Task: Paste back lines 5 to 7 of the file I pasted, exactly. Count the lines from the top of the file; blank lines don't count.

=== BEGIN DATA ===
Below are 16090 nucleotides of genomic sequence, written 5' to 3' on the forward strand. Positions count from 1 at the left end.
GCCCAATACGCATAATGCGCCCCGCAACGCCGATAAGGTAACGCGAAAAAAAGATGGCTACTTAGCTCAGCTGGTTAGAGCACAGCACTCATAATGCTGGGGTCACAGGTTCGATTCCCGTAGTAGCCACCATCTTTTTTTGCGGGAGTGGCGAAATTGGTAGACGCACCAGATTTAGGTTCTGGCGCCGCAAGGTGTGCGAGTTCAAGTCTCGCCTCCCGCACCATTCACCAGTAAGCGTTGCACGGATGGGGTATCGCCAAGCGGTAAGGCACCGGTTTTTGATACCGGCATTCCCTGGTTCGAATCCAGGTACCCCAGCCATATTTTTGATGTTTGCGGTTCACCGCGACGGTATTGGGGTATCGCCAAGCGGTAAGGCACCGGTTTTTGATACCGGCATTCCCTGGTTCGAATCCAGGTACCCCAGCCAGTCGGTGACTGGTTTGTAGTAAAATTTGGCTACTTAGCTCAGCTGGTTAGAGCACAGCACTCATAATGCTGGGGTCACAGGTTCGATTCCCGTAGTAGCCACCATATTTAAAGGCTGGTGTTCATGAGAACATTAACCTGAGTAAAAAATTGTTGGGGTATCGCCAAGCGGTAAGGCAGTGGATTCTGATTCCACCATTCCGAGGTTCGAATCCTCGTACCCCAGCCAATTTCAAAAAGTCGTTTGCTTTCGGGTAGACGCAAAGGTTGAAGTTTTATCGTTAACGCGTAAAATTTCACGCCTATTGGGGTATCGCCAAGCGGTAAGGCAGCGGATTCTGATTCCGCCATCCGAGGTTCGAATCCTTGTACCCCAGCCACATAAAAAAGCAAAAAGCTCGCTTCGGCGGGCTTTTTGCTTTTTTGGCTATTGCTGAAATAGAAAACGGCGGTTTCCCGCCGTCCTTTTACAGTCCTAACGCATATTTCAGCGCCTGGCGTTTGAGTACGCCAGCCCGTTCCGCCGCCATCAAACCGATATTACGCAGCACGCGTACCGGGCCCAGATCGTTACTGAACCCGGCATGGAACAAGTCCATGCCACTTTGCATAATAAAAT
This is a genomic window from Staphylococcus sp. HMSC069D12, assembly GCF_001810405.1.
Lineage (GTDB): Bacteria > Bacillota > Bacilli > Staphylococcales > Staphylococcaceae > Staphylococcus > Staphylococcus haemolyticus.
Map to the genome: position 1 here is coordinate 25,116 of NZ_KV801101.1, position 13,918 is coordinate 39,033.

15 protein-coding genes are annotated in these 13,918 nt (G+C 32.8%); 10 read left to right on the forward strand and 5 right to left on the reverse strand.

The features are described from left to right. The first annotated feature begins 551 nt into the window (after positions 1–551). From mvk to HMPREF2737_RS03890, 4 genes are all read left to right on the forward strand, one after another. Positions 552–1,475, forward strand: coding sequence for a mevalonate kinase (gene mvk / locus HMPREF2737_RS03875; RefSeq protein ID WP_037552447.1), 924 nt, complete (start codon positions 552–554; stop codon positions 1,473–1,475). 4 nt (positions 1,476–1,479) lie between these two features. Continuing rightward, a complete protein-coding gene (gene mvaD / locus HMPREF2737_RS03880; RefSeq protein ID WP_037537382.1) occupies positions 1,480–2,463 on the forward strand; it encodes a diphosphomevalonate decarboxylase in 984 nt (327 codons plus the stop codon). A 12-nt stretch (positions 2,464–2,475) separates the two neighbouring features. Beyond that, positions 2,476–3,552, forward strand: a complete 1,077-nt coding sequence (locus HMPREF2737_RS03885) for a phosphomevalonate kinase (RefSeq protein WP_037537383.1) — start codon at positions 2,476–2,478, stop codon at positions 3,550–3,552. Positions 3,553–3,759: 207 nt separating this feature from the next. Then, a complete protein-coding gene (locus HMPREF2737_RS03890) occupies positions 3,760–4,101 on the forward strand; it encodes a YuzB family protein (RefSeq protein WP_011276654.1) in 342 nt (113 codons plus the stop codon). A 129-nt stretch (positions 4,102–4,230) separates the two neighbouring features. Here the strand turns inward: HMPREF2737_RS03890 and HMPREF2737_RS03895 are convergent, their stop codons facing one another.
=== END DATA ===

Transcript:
Map to the genome: position 1 here is coordinate 25,116 of NZ_KV801101.1, position 13,918 is coordinate 39,033.

15 protein-coding genes are annotated in these 13,918 nt (G+C 32.8%); 10 read left to right on the forward strand and 5 right to left on the reverse strand.

The features are described from left to right. The first annotated feature begins 551 nt into the window (after positions 1–551). From mvk to HMPREF2737_RS03890, 4 genes are all read left to right on the forward strand, one after another. Positions 552–1,475, forward strand: coding sequence for a mevalonate kinase (gene mvk / locus HMPREF2737_RS03875; RefSeq protein ID WP_037552447.1), 924 nt, complete (start codon positions 552–554; stop codon positions 1,473–1,475). 4 nt (positions 1,476–1,479) lie between these two features. Continuing rightward, a complete protein-coding gene (gene mvaD / locus HMPREF2737_RS03880; RefSeq protein ID WP_037537382.1) occupies positions 1,480–2,463 on the forward strand; it encodes a diphosphomevalonate decarboxylase in 984 nt (327 codons plus the stop codon). A 12-nt stretch (positions 2,464–2,475) separates the two neighbouring features. Beyond that, positions 2,476–3,552, forward strand: a complete 1,077-nt coding sequence (locus HMPREF2737_RS03885) for a phosphomevalonate kinase (RefSeq protein WP_037537383.1) — start codon at positions 2,476–2,478, stop codon at positions 3,550–3,552. Positions 3,553–3,759: 207 nt separating this feature from the next. Then, a complete protein-coding gene (locus HMPREF2737_RS03890) occupies positions 3,760–4,101 on the forward strand; it encodes a YuzB family protein (RefSeq protein WP_011276654.1) in 342 nt (113 codons plus the stop codon). A 129-nt stretch (positions 4,102–4,230) separates the two neighbouring features. Here the strand turns inward: HMPREF2737_RS03890 and HMPREF2737_RS03895 are convergent, their stop codons facing one another.